The Vinyl Revival And The Shops That Made It Happen
As a record shop owner, I am always looking at the ways that I can develop the business and recently had the pleasure of discovering "The Vinyl Revival And The Shops That Made It Happen", which is a fantastic read, written by long-time record company rep, Graham Jones. This is Graham's third book, published in 2018, in response to the vinyl revival that has taken place over the last few years. He has written another, which I am yet to read, basically covering the demise of the industry, published back in 2009, titled "The Last Shop Standing - Whatever Happened To Record Shops?"
Graham has been working in the record business for around 35 years and claims to have visited more record shops than any other human. "The Vinyl Revival And The Shops That Made It Happen" explains how more than a hundred independent record shops opened between 2009 and 2018. It tells the story through the comments and anecdotes of the owners and staff that made the revival happen.
The book explores how Record Store Day, introduced to the UK in 2009 has helped many independent record shops survive and thrive. The first part of the book explains the historic reasons for the decline of the independent record shop, including a tax loophole introduced in the 1990's saw a number of companies set up in the Channel Islands, where they were able to benefit from VAT exemption on selling low cost items, therefore undercutting UK based companies by up to 20%.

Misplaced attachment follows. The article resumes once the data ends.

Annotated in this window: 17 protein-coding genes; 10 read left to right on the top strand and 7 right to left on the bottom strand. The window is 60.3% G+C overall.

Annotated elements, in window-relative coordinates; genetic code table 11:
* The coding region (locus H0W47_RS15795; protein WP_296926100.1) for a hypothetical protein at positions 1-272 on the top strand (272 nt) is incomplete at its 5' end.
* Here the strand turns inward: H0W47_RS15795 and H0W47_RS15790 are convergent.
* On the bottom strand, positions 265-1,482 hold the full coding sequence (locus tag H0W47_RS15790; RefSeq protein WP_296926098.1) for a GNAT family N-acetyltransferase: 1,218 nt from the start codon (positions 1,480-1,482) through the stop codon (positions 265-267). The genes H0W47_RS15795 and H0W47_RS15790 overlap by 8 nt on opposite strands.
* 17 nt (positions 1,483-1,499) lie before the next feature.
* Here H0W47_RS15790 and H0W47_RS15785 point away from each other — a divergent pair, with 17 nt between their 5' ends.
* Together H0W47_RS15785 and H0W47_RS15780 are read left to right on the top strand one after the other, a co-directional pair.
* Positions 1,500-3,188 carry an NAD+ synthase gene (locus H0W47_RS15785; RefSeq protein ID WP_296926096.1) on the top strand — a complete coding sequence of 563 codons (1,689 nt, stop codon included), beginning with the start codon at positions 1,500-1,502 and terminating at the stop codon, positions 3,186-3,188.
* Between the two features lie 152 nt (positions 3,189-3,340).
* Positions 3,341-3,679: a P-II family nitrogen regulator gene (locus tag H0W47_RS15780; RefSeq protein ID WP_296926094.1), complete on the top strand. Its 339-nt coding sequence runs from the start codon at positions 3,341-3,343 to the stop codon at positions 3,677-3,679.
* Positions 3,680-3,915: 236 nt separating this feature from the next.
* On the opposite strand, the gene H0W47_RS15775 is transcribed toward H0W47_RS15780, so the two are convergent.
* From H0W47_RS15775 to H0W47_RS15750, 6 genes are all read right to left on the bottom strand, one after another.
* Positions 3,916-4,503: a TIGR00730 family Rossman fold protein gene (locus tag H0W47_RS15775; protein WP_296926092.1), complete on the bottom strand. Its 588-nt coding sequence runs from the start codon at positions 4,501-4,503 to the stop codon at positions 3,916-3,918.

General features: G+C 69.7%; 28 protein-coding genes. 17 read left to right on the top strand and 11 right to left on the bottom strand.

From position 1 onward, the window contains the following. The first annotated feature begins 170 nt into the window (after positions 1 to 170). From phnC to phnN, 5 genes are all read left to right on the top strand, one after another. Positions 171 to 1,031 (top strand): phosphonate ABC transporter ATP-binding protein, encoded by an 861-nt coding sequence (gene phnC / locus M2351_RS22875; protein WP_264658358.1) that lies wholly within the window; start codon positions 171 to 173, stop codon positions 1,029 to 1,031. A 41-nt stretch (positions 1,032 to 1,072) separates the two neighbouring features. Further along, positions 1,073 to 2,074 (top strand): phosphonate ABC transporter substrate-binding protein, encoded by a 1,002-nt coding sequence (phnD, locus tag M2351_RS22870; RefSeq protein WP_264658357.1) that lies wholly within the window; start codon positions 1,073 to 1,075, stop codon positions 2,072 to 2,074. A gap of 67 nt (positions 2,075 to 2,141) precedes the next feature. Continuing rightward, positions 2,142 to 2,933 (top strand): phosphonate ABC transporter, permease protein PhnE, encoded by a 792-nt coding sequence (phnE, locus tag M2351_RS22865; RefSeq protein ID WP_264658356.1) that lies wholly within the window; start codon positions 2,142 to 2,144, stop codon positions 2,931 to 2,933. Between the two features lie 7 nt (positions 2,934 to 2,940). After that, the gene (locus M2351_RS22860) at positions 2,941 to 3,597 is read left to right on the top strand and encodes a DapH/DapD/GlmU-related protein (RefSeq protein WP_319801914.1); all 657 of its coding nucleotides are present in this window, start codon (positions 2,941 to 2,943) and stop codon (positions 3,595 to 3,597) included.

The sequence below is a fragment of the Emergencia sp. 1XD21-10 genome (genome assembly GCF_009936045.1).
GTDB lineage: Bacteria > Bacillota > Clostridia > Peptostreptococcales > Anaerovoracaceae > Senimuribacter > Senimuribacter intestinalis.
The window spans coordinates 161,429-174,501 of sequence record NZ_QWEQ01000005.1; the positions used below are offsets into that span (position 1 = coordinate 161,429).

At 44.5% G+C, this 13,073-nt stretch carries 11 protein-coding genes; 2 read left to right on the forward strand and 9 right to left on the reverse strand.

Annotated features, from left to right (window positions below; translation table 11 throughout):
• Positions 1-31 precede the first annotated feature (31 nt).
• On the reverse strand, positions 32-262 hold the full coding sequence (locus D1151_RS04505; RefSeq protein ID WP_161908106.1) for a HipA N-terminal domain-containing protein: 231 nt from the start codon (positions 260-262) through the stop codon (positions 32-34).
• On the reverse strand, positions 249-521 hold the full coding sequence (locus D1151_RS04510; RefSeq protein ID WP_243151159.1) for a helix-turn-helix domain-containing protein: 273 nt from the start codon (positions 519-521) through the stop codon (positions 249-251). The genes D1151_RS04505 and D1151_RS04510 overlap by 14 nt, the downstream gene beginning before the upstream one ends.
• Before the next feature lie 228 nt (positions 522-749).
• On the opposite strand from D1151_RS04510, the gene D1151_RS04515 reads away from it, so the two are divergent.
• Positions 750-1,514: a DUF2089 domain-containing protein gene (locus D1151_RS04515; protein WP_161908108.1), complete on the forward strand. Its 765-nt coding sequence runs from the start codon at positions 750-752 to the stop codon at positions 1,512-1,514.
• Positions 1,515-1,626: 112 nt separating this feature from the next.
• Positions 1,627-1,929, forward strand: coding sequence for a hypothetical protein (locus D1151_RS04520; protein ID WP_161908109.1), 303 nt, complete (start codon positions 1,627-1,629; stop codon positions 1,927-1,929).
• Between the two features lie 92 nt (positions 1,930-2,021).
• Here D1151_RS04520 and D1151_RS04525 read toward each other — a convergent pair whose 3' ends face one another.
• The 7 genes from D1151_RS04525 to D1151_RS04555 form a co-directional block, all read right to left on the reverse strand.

The CD revolution, file-sharing and downloading, the involvement of Amazon and the supermarkets have all had a devastating effect on the sales of vinyl records and the survival of independent record shops. This in turn led to experienced company sales representatives being made redundant and the closure of shops, leading to the experienced shop owners having to find other ways to make a living.
The book has a very informative section on how to open a record shop, which has given me some great insight into what I can do to improve my business (more on that will be covered in forthcoming blogs). The majority of the book focuses on the Shops That Made It Happen. It is set out into the counties of the UK featuring all the independents that existed a couple of years ago. So this is an essential guide that all vinyl record enthusiasts should use to discover record shops when on their travels. One or two have closed since the book was published, but many more have opened, including my own shop Strummer Room Records in Banbury. Each entry provides the address and contact detail, social media tags, (normal) opening hours, when they were established and a guide to what they stock. The entry also includes some information on the owners and staff and some anecdotes from each store.
All-in-all an essential book for any one with an interest in vinyl records. There is also a film (based on the book).
The book can be found at the usual book-selling channels and the film can be found here: https://www.thevinylrevivalfilm.com